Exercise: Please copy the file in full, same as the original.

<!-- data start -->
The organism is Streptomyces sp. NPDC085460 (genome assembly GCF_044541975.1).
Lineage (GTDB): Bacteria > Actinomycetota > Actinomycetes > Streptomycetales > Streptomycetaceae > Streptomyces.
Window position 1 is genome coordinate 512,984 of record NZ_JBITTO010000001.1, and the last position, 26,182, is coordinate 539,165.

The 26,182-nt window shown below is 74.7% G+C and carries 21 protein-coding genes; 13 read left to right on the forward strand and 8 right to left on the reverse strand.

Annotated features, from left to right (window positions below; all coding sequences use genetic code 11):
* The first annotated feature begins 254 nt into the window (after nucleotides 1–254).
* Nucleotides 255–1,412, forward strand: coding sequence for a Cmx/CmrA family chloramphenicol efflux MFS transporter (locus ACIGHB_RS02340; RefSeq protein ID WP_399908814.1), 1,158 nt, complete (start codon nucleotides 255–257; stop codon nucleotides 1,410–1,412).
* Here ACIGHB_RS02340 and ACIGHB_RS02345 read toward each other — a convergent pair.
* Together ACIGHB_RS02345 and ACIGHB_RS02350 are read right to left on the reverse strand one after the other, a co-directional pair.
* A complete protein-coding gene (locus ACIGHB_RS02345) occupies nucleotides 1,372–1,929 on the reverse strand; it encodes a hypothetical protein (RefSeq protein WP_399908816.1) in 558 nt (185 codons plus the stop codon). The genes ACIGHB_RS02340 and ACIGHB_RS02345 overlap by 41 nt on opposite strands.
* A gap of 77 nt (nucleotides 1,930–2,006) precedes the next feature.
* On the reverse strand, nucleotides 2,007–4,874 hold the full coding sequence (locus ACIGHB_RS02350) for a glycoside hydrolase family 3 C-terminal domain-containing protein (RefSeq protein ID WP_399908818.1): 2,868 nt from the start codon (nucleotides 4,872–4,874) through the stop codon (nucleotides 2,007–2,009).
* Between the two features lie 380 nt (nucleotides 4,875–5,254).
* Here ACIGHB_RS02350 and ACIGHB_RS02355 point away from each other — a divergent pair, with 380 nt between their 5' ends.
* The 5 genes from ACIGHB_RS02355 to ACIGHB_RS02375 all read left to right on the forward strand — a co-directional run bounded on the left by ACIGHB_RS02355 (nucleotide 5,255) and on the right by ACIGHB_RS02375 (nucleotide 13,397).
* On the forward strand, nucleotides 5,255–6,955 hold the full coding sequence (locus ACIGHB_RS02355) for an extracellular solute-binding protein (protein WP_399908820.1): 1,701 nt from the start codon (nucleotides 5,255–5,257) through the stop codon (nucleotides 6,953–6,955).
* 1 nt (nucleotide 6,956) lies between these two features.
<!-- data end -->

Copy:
The organism is Streptomyces sp. NPDC085460 (genome assembly GCF_044541975.1).
Lineage (GTDB): Bacteria > Actinomycetota > Actinomycetes > Streptomycetales > Streptomycetaceae > Streptomyces.
Window position 1 is genome coordinate 512,984 of record NZ_JBITTO010000001.1, and the last position, 26,182, is coordinate 539,165.

The 26,182-nt window shown below is 74.7% G+C and carries 21 protein-coding genes; 13 read left to right on the forward strand and 8 right to left on the reverse strand.

Annotated features, from left to right (window positions below; all coding sequences use genetic code 11):
* The first annotated feature begins 254 nt into the window (after nucleotides 1–254).
* Nucleotides 255–1,412, forward strand: coding sequence for a Cmx/CmrA family chloramphenicol efflux MFS transporter (locus ACIGHB_RS02340; RefSeq protein ID WP_399908814.1), 1,158 nt, complete (start codon nucleotides 255–257; stop codon nucleotides 1,410–1,412).
* Here ACIGHB_RS02340 and ACIGHB_RS02345 read toward each other — a convergent pair.
* Together ACIGHB_RS02345 and ACIGHB_RS02350 are read right to left on the reverse strand one after the other, a co-directional pair.
* A complete protein-coding gene (locus ACIGHB_RS02345) occupies nucleotides 1,372–1,929 on the reverse strand; it encodes a hypothetical protein (RefSeq protein WP_399908816.1) in 558 nt (185 codons plus the stop codon). The genes ACIGHB_RS02340 and ACIGHB_RS02345 overlap by 41 nt on opposite strands.
* A gap of 77 nt (nucleotides 1,930–2,006) precedes the next feature.
* On the reverse strand, nucleotides 2,007–4,874 hold the full coding sequence (locus ACIGHB_RS02350) for a glycoside hydrolase family 3 C-terminal domain-containing protein (RefSeq protein ID WP_399908818.1): 2,868 nt from the start codon (nucleotides 4,872–4,874) through the stop codon (nucleotides 2,007–2,009).
* Between the two features lie 380 nt (nucleotides 4,875–5,254).
* Here ACIGHB_RS02350 and ACIGHB_RS02355 point away from each other — a divergent pair, with 380 nt between their 5' ends.
* The 5 genes from ACIGHB_RS02355 to ACIGHB_RS02375 all read left to right on the forward strand — a co-directional run bounded on the left by ACIGHB_RS02355 (nucleotide 5,255) and on the right by ACIGHB_RS02375 (nucleotide 13,397).
* On the forward strand, nucleotides 5,255–6,955 hold the full coding sequence (locus ACIGHB_RS02355) for an extracellular solute-binding protein (protein WP_399908820.1): 1,701 nt from the start codon (nucleotides 5,255–5,257) through the stop codon (nucleotides 6,953–6,955).
* 1 nt (nucleotide 6,956) lies between these two features.